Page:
Dec 9, 2015
Approximately 21,000 stoma operations are performed in the UK each year. Stoma surgery is life-changing so it is vital that recent patients are provided with all the support and information they need to adapt to living with a stoma.
The Colostomy Association’s open day volunteers provide information about our services, signpost recent patients to other charities and groups, share their experiences about living with a stoma and are able to answer any questions or concerns a new ostomates may have.
Covering open days throughout Northern Ireland is Chris Wright. Since 2011, Chris has attended hundreds of open days and helped support new patients as they come to terms with living with an ostomy.
For many patients, our open day volunteers can be the first ever ostomates they speak with. Meeting a confident and experienced volunteer living with a stoma can make a huge difference to a new patient and help them understand that they can still live a normal life with a stoma.
The work of an open day volunteer goes beyond simply manning a stall. Our volunteers must be knowledgeable about the services that the Colostomy Association and other charities provide so that they can signpost people. They must be able to work closely with local Stoma Care Nurses and be able to answer the variety of questions and concerns new patients may have.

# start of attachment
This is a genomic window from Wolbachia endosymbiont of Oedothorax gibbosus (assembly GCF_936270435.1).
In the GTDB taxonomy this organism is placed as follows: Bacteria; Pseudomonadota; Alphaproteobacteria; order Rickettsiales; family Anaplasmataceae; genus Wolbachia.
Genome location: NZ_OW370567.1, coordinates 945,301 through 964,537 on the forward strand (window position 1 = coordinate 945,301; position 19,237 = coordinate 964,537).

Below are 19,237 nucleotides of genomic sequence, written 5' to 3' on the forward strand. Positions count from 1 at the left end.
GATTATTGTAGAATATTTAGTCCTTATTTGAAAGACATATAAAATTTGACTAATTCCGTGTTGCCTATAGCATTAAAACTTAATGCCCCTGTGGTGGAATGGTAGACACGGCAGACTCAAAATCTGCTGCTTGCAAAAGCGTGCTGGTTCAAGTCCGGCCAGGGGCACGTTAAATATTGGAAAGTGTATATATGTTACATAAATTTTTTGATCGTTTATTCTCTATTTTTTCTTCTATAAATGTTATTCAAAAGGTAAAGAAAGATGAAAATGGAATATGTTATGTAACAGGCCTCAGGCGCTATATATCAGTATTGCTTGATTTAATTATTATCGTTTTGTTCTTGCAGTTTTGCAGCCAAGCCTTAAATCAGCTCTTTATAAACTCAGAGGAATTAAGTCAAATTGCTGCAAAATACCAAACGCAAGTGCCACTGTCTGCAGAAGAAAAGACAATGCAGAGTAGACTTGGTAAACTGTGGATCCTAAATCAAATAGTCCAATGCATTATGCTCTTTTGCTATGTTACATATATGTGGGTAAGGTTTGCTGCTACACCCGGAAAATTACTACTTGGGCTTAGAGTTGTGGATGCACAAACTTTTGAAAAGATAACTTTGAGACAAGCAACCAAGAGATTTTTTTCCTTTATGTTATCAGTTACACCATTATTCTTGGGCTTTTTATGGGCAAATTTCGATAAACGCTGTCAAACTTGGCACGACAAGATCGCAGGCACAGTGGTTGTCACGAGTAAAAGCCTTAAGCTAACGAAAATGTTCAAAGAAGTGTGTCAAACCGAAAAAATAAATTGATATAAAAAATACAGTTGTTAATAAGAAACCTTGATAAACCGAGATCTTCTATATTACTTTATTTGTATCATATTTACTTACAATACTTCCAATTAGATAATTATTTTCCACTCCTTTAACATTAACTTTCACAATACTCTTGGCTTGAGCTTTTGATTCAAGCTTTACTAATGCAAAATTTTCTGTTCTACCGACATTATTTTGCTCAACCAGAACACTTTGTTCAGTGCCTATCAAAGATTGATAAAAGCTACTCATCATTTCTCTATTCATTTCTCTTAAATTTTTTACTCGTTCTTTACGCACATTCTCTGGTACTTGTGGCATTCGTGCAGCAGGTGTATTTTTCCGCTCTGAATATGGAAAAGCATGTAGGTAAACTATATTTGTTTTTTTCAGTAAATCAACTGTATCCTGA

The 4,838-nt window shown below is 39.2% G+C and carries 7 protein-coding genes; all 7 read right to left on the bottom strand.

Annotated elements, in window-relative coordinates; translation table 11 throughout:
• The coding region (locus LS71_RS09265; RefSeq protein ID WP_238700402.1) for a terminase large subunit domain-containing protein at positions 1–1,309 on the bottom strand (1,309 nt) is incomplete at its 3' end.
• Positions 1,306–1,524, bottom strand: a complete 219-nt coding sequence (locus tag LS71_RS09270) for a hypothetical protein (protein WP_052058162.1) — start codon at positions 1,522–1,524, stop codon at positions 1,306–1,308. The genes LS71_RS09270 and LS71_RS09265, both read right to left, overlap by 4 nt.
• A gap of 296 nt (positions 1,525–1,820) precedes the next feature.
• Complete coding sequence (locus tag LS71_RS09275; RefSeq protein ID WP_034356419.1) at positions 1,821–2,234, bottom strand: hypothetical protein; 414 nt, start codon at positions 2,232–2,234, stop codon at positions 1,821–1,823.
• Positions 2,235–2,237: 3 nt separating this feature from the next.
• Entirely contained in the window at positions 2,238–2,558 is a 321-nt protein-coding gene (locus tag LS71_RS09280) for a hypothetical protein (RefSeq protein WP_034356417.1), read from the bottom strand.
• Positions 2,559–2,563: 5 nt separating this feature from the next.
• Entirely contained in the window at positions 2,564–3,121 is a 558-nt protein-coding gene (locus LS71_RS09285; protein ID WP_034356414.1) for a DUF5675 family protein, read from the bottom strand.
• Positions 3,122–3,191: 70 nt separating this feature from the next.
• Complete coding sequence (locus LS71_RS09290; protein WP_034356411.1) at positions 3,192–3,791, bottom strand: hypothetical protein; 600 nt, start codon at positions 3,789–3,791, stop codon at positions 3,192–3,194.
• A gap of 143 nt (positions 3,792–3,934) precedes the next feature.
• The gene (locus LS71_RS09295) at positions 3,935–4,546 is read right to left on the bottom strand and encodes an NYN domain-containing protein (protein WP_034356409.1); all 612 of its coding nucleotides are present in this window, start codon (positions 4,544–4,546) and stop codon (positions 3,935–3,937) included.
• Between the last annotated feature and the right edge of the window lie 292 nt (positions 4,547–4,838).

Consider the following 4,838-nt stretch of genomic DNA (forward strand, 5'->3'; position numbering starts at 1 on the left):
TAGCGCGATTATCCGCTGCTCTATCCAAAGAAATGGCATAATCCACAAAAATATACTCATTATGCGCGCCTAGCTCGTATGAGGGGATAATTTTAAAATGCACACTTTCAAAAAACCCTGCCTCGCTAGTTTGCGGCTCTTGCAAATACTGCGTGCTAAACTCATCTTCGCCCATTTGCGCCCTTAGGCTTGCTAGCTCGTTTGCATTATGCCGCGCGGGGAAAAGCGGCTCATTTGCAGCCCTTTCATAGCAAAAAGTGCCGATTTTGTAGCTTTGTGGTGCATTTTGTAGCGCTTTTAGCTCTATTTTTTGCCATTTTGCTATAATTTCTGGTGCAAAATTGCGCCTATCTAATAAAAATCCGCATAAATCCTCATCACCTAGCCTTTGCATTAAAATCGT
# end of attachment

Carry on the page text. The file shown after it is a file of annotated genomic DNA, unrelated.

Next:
One of the biggest challenges for Chris as an open day volunteer is being able to assist everyone who comes to his stall: “One of the difficulties I am sure all the volunteers experience is when it is particularly busy and someone wants to tell you their life story while you are looking over their shoulder at others sifting through the leaflets on the table.
“It’s something of a diplomatic exercise to wrench yourself away to attend to the others without offending the person who probably just wants someone to talk to for a short while.”
However, Chris finds the role rewarding knowing that he has helped new patients. Chris said: “It’s an absolute joy. You learn so much from the experience of others - as much as the amount of advice you give to them. Listening is very important to make them feel valued. We were once new to managing a colostomy and had to be somewhat inventive and there are lots of handy tips to be picked up at open days that can be passed on to others in relevant circumstances.”
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